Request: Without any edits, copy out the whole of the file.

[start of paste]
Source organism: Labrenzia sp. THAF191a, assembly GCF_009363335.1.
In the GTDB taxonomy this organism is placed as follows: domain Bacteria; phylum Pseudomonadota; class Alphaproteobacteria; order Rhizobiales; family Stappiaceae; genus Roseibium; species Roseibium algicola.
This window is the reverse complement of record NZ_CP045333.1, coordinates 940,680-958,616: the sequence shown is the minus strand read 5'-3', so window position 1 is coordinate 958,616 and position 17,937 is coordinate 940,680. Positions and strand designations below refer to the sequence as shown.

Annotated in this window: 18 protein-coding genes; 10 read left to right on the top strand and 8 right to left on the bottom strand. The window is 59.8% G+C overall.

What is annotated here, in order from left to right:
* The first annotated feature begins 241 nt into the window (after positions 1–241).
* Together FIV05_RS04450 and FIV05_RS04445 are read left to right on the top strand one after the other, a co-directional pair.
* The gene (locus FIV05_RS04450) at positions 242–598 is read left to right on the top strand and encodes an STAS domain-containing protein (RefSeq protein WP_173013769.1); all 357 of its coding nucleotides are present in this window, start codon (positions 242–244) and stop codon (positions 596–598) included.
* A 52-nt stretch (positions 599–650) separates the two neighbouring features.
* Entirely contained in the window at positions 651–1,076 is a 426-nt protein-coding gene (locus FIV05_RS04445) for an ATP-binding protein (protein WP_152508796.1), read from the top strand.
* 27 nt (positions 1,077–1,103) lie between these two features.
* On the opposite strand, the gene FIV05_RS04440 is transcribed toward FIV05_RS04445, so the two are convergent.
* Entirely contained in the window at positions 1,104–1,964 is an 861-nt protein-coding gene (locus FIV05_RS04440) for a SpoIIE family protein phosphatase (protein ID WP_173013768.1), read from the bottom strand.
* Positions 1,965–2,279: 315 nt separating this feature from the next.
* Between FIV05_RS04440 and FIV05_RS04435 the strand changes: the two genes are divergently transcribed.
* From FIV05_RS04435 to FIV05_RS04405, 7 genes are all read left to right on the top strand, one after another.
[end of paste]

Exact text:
Source organism: Labrenzia sp. THAF191a, assembly GCF_009363335.1.
In the GTDB taxonomy this organism is placed as follows: domain Bacteria; phylum Pseudomonadota; class Alphaproteobacteria; order Rhizobiales; family Stappiaceae; genus Roseibium; species Roseibium algicola.
This window is the reverse complement of record NZ_CP045333.1, coordinates 940,680-958,616: the sequence shown is the minus strand read 5'-3', so window position 1 is coordinate 958,616 and position 17,937 is coordinate 940,680. Positions and strand designations below refer to the sequence as shown.

Annotated in this window: 18 protein-coding genes; 10 read left to right on the top strand and 8 right to left on the bottom strand. The window is 59.8% G+C overall.

What is annotated here, in order from left to right:
* The first annotated feature begins 241 nt into the window (after positions 1–241).
* Together FIV05_RS04450 and FIV05_RS04445 are read left to right on the top strand one after the other, a co-directional pair.
* The gene (locus FIV05_RS04450) at positions 242–598 is read left to right on the top strand and encodes an STAS domain-containing protein (RefSeq protein WP_173013769.1); all 357 of its coding nucleotides are present in this window, start codon (positions 242–244) and stop codon (positions 596–598) included.
* A 52-nt stretch (positions 599–650) separates the two neighbouring features.
* Entirely contained in the window at positions 651–1,076 is a 426-nt protein-coding gene (locus FIV05_RS04445) for an ATP-binding protein (protein WP_152508796.1), read from the top strand.
* 27 nt (positions 1,077–1,103) lie between these two features.
* On the opposite strand, the gene FIV05_RS04440 is transcribed toward FIV05_RS04445, so the two are convergent.
* Entirely contained in the window at positions 1,104–1,964 is an 861-nt protein-coding gene (locus FIV05_RS04440) for a SpoIIE family protein phosphatase (protein ID WP_173013768.1), read from the bottom strand.
* Positions 1,965–2,279: 315 nt separating this feature from the next.
* Between FIV05_RS04440 and FIV05_RS04435 the strand changes: the two genes are divergently transcribed.
* From FIV05_RS04435 to FIV05_RS04405, 7 genes are all read left to right on the top strand, one after another.